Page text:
When speaking to the media on March 13, Russia's trade commissioner to China, Sergei Tsyplakov, projected that Russia-China trade may reach $36 billion this year. The two countries are also expected to agree on the establishment of special economic zones, which was noted by a Chinese diplomat on Saturday as "one of the most important documents to be signed [during Putin's visit] at an inter-governmental level".

Energy is also a critical area for Sino-Russian cooperation. Bilateral initiatives are driven by Beijing's aggressive effort to secure reliable access to energy supplies to fuel its booming economy, which recently surpassed France and the United Kingdom as the world's fourth-fastest-growing, at an annual rate of roughly 10%. As the world's second-largest importer of oil (nearly 130 million barrels in 2005), with demand projected to grow roughly 7% in 2006, China naturally looks to the Russian Far East as a source for imports.

Russia currently provides 8% of China's energy needs, and is expected to ship nearly 15 million tons of oil to China this year - nearly double last year's level. Already the amount shipped this January via the Trans-Siberian Mainline Railway was up 42% from the same period in 2005. Yet Russia's ability to meet the 2006 target remains unclear as, among other reasons, the imperiled Yukos will have difficulty even meeting previous years' export levels.

The two countries have been engaged in discussions for expanding energy cooperation on a number of fronts, and Putin's visit to Beijing is widely expected to finalize - if not add substantive momentum to - talks about oil and gas pipeline projects. For instance, Russian state energy firm Gazprom announced on March 13 that it will sign a memorandum with China National Petroleum Corp (CNPC) agreeing to build gas pipelines to China's Xinjiang region. The budget and prospective date of completion are unknown.

The signing will occur during Putin's visit, and will build on negotiations that were initiated last December between the two energy companies. Beijing has been seeking ways to raise the level of gas as a percentage of total energy consumption to 8-10% by 2010, doubling current figures. Gazprom chief executive officer Alexander Medvedev said the signing of an agreement in Beijing this month will "stipulate the price formula" for gas shipments.

Putin's visit may also provide a push to negotiations about a cross-border oil pipeline from Siberia to northeastern China. Such a pipeline would be an offshoot of the East Siberia-Pacific Ocean (ESPO) pipeline, which received final approval from Russian authorities at the end of February, overcoming vociferous criticism from environmental groups concerned about the pipeline's proximity to Lake Baikal and the possibility of oil seepage into the UNESCO (United Nations Educational, Scientific and Cultural Organization) World Heritage Site.

On March 11, Russian Deputy Prime Minister Alexander Zhukov, who is also co-chairman of the Russian-Chinese commission for cooperation in education, culture, health care and sports, announced that the Russian state oil giant Transneft would construct the ESPO line through Siberia to the Pacific coast, with a possible spur to China. The first stage of the $11 billion, two-stage pipeline will run 2,400 kilometers from Taishet in Ikurtsk region to Skovorodino in Amur region and is due for completion in 2008; the second stage consists of a pipeline from Skovorodino to Perevoznaya Bay for export to Japan and other Asia-Pacific economies.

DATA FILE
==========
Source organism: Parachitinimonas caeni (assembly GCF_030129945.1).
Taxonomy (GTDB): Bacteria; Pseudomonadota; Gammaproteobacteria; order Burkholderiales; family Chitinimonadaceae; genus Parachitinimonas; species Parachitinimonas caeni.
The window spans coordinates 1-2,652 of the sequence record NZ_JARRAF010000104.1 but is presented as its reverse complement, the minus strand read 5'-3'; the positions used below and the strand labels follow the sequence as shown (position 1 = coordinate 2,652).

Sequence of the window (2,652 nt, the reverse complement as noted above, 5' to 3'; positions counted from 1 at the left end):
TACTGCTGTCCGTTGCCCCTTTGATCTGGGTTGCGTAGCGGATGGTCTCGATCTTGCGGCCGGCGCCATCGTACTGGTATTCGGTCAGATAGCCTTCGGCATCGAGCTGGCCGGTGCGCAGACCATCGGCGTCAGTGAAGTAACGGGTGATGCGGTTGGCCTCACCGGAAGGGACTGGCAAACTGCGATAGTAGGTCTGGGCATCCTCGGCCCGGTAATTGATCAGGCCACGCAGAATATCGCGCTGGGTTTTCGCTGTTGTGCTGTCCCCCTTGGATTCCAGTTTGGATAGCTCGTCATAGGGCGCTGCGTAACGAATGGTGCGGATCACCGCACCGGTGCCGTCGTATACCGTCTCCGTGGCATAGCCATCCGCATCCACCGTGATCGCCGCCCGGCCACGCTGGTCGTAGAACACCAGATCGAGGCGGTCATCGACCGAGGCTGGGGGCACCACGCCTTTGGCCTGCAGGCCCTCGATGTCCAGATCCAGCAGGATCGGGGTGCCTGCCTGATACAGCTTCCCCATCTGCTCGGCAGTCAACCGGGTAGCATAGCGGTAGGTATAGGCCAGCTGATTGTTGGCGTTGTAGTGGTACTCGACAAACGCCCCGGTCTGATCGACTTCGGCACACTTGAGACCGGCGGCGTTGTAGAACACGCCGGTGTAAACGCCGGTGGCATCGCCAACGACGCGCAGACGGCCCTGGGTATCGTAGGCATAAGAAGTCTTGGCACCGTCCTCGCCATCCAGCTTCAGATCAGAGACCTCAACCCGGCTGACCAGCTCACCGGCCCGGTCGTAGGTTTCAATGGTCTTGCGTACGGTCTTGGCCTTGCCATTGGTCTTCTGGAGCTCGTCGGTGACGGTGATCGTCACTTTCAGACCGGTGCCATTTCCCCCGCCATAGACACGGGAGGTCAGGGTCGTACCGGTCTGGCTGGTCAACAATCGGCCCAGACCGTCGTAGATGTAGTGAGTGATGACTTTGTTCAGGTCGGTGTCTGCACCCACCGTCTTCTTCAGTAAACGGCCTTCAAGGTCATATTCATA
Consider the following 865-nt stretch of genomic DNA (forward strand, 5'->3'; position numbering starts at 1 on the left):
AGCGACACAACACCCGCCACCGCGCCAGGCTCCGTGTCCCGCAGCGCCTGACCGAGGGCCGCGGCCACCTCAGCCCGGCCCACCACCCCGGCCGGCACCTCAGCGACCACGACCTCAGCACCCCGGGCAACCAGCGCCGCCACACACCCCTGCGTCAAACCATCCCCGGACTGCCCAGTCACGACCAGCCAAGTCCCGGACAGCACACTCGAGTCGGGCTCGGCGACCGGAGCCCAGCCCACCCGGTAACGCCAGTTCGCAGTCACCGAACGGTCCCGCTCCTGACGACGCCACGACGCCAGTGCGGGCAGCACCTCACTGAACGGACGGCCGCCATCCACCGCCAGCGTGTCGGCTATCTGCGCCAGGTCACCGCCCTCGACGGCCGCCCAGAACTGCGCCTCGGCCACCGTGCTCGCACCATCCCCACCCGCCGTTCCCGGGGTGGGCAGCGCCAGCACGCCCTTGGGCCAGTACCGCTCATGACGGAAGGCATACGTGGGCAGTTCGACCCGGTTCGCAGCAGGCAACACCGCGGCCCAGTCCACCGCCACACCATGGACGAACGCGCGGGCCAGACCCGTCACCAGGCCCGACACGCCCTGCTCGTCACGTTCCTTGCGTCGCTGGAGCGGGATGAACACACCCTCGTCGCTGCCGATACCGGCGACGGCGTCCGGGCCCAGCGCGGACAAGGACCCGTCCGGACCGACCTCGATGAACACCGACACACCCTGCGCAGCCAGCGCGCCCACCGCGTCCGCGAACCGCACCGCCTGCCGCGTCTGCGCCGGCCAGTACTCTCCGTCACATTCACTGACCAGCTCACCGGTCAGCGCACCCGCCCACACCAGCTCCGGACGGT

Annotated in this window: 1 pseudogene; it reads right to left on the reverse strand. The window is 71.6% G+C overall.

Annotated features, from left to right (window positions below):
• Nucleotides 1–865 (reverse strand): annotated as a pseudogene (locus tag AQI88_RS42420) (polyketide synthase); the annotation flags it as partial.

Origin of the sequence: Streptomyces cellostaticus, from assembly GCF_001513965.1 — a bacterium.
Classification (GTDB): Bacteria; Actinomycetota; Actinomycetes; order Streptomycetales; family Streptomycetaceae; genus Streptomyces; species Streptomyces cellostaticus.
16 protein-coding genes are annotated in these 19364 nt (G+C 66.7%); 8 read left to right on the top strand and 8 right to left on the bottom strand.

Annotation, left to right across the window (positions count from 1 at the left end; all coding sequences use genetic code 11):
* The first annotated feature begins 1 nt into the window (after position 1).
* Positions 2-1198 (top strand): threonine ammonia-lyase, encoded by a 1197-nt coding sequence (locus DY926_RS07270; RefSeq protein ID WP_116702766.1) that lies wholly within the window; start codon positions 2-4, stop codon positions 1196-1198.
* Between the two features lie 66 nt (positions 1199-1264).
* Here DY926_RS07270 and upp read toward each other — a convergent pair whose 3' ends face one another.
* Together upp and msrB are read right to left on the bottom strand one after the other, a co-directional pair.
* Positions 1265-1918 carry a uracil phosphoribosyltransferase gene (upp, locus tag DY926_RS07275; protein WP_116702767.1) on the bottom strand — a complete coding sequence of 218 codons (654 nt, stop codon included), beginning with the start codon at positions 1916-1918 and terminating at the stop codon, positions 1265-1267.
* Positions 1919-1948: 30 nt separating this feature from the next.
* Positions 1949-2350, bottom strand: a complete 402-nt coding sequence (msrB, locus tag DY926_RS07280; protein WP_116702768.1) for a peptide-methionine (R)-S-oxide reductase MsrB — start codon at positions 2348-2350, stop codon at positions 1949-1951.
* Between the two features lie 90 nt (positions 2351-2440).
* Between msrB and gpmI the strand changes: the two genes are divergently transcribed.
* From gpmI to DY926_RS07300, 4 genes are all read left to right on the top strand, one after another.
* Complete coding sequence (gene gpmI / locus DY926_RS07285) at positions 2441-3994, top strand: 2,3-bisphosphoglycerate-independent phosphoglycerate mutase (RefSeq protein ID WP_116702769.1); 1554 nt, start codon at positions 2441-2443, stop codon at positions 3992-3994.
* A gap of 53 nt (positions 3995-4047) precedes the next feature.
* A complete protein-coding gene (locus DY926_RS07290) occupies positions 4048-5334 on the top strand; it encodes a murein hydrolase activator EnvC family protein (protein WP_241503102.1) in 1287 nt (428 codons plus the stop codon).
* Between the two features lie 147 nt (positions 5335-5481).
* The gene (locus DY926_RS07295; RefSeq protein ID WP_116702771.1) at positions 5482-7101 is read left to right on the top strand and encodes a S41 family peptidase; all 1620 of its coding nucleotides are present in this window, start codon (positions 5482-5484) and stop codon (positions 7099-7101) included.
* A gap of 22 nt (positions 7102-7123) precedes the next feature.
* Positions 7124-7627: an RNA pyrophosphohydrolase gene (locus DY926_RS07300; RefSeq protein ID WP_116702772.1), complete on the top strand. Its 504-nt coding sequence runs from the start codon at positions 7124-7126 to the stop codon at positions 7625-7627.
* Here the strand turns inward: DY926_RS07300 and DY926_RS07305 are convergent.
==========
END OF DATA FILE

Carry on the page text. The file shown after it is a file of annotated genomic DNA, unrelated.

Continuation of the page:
The agenda for Putin's visit is expected to include discussions about an ESPO offshoot from Skovorodino that will link up with China's energy grid in Daqing. China has lobbied intensively for this separate pipeline, fearing that Siberian oil supplies will be directed instead to Japan. A possible Daqing spur is expected to deliver a total capacity of 30 million tons of crude to China, with the remaining 50 million proceeding to the terminal at Perevoznaya.

A lasting partnership
During the past year, Russia and China have taken measures to improve their bilateral relationship, and Putin's visit is sure to strengthen ties. Moscow and Beijing recognize their mutual interests in Central Asia, both in terms of limiting US encroachment and weakening revolutionary forces in the region. Although debates persist about sales of advanced weaponry, China's security calculus still requires a reliance on imported Russian arms that, in turn, sustains Moscow's defense economy.

The most contentious aspect of the bilateral relationship is in the energy arena: Russia has historically been reluctant to allow Chinese investment in this strategic sector, and unwilling to commit firmly to the construction of cross-border oil pipelines. Yet recent developments may portend changes in this area. Russia's readiness to establish a direct energy corridor to China ensures that relations will continue to intensify in the near term, although it remains unclear whether continued cooperation - in political, military, and economic areas - will lead to a truly durable partnership.

Rian Jensen is the associate editor of China Brief, a journal published by the Jamestown Foundation. Erich Marquardt is the publications coordinator at the Jamestown Foundation. The views expressed in this article are their own, and do not represent the Jamestown Foundation.